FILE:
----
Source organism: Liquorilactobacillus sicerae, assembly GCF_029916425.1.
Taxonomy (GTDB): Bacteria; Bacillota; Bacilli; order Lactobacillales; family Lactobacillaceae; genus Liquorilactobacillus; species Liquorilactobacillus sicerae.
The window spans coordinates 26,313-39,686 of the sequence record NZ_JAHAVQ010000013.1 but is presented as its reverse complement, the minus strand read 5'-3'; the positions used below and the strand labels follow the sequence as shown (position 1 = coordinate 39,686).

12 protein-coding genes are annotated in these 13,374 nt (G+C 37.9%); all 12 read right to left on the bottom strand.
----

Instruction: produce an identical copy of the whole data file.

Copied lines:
Source organism: Liquorilactobacillus sicerae, assembly GCF_029916425.1.
Taxonomy (GTDB): Bacteria; Bacillota; Bacilli; order Lactobacillales; family Lactobacillaceae; genus Liquorilactobacillus; species Liquorilactobacillus sicerae.
The window spans coordinates 26,313-39,686 of the sequence record NZ_JAHAVQ010000013.1 but is presented as its reverse complement, the minus strand read 5'-3'; the positions used below and the strand labels follow the sequence as shown (position 1 = coordinate 39,686).

12 protein-coding genes are annotated in these 13,374 nt (G+C 37.9%); all 12 read right to left on the bottom strand.